It had been a long-awaited album. His last, Born to Run, was four years ago. I sensed pressure was on for a great follow-up to that great album.
The first thing I experienced when the album came out in June, 1978, was the record jacket, both sides revealing a somber, skinny Bruce Springsteen (the pre-Born in the USA pumped up Bruce), standing alone in a cheap hotel room. The album name, Darkness on the Edge of Town, included song titles like “Factory,” “Badlands,” and “Adam Raised a Cain.”
Bleak. I wanted Born to Run back before I even played one song of Darkness.
Of course, I was a very young man then, and probably the last to know just how naive.
I gave the album many listens. With each, I was taken to places like “Candy’s Room,” “Darkness on the Edge of Town” and “Promised Land.” The entire collection of soulful, searching songs was speaking to me about greed, inequity, disappointment, desperation, identity, satisfaction, love and hope; in other words, what real life is made of, not Top 40 life, and certainly not my own.
I was confused by the chaos all these human issues brought to me at once. Nonetheless, I appreciated how Springsteen ached to tell stories, as if busting out in Darkness, trying to bust apart the chains of man’s pain, warning “in comfort danger dwells; only on the dangerous cliff edge does one’s true self reside.” But I wasn’t sure if that’s what he was really saying.
There was an emptiness in my life such that Springsteen’s edge was as close to any edge I could stand upon. I was living in Gaithersburg, Maryland, then, not the edge of urban life, life, or anything – only the fringes of suburbia. Somehow, Springsteen’s words eventually penetrated the edge of my consciousness:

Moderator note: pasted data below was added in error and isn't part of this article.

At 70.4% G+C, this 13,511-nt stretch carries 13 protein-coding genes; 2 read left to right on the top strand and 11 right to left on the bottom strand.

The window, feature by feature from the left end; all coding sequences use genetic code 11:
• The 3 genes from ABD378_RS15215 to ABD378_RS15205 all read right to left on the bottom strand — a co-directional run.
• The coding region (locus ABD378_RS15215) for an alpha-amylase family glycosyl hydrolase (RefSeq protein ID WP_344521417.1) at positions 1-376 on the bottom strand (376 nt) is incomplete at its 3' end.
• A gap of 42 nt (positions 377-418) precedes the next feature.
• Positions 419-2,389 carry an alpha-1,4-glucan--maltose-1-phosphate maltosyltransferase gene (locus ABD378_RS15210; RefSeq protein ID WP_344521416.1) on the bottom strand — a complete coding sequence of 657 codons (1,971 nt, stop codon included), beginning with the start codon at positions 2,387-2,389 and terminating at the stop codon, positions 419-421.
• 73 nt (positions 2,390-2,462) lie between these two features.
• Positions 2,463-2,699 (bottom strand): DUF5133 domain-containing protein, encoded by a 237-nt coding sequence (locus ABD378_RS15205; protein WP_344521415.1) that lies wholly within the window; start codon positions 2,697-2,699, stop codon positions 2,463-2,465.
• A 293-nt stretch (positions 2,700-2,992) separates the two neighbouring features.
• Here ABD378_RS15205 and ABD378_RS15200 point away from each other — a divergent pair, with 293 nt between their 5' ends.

– The dogs on main street howl, ‘cause they understand / If I could take one moment into my hands / Mister, I ain’t a boy, no I’m a man / And I believe in a promised land.
– I take her to the floor, looking for a moment when the world seems right / And I tear into the guts, of something in the night.
– ‘Cause in the darkness, there’ll be hidden worlds that shine / When I hold Candy close she makes the hidden worlds mine.
– Some guys just give up living / And start dying little by little, piece by piece / Some guys come home from work and wash up / And go racin’ in the street.
– End of the day, factory whistle cries / Men walk through these gates with death in their eyes / And you better believe, boy, somebody’s gonna get hurt tonight / It’s the working, the working, just the working life.
– Some folks are born into the good life / Other folks get it anyway, anyhow / I lost my money and I lost my wife / Them things don’t seem to matter much to me now / Tonight I’ll be on that hill ‘cause I can’t stop / I’ll be on that hill with everything I got / Lives on the line where dreams are found and lost / I’ll be there on time and I’ll pay the cost / For wanting things that can only be found / In the darkness on the edge of town.
In time, I sensed a testiness of my own. Discontent with machine shop work, empty experiences, boredom, unfulfilled dreams. So, I began to write songs; eschewed folk guitar and formed a rock band; became a freelance artist; worked as agency ad man before eventually finding a teaching career.
This rousing, creeping, crawling and often raucous stanza of rock and roll impressed me. Perhaps only at the edge does one gain best perspective. Slowly protruding from my shadow, Darkness prompted a head-on collision with my own life’s chorus.